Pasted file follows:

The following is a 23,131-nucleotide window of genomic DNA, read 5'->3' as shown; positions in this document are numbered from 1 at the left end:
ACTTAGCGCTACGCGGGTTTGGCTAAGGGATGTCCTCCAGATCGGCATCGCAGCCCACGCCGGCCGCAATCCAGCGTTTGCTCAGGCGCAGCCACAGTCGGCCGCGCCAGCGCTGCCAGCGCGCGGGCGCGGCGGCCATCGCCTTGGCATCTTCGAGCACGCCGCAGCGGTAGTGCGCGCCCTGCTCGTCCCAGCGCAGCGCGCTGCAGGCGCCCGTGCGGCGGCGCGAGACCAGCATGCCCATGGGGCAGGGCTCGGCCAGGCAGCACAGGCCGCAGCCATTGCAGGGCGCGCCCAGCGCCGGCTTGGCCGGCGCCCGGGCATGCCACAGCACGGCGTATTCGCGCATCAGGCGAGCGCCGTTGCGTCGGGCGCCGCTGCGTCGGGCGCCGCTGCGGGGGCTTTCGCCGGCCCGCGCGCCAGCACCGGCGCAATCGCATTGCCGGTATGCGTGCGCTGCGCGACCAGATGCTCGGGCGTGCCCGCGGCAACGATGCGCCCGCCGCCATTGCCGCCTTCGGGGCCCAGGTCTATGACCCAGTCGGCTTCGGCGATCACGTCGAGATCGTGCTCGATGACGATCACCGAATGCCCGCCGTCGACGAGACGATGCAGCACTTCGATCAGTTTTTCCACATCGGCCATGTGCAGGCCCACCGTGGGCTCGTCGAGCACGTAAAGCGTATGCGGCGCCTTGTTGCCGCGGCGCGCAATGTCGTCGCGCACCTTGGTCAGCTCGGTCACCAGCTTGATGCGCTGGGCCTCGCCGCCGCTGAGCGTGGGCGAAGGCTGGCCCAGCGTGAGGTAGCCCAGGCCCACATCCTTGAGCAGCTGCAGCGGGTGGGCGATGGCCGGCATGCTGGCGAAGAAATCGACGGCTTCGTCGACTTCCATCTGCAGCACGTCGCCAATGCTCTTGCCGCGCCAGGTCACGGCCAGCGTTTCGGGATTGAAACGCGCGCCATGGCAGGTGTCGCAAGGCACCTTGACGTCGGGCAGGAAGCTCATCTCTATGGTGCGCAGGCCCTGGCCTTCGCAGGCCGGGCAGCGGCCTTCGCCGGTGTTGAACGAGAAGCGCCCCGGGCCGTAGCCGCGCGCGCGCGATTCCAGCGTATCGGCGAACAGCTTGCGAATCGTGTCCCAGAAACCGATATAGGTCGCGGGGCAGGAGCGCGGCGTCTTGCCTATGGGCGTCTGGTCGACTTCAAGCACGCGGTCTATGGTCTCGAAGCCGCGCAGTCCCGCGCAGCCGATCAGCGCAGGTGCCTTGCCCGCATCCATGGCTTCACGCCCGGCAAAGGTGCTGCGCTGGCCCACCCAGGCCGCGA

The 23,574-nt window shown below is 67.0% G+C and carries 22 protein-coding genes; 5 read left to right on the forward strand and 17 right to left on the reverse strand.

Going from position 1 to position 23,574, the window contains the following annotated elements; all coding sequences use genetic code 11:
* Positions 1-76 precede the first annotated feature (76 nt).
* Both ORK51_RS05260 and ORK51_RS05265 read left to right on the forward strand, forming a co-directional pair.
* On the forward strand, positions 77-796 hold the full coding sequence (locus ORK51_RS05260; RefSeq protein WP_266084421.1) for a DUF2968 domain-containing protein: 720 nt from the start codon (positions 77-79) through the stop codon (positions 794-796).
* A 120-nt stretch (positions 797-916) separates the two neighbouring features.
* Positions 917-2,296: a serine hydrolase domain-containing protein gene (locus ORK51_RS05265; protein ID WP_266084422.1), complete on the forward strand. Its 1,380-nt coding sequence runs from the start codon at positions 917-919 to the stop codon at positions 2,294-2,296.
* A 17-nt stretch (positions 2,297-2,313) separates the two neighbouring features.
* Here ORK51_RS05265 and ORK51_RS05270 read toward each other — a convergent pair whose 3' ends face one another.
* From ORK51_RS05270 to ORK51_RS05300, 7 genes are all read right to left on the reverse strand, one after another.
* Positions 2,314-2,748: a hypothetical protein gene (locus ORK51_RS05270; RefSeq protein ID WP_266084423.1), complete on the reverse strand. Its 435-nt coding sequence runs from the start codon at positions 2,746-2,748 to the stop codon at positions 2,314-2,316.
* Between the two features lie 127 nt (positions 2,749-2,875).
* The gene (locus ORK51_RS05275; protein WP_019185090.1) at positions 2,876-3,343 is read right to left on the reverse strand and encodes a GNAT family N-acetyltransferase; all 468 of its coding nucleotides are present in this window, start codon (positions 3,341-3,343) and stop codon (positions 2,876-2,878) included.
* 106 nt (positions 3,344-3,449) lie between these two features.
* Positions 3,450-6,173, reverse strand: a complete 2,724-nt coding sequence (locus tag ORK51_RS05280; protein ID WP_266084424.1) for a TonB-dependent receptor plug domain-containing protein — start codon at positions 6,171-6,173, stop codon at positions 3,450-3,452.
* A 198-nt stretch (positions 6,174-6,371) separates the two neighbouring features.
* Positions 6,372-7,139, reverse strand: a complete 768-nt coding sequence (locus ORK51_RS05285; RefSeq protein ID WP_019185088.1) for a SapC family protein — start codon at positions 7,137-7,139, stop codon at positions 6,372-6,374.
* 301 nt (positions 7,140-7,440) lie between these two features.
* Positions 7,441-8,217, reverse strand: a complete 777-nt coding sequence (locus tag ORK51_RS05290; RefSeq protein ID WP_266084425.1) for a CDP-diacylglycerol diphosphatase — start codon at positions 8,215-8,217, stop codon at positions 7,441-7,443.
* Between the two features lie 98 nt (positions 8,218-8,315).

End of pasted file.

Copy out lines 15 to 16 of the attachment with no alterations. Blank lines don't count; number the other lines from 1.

* The gene (locus ORK51_RS05275; protein WP_019185090.1) at positions 2,876-3,343 is read right to left on the reverse strand and encodes a GNAT family N-acetyltransferase; all 468 of its coding nucleotides are present in this window, start codon (positions 3,341-3,343) and stop codon (positions 2,876-2,878) included.
* 106 nt (positions 3,344-3,449) lie between these two features.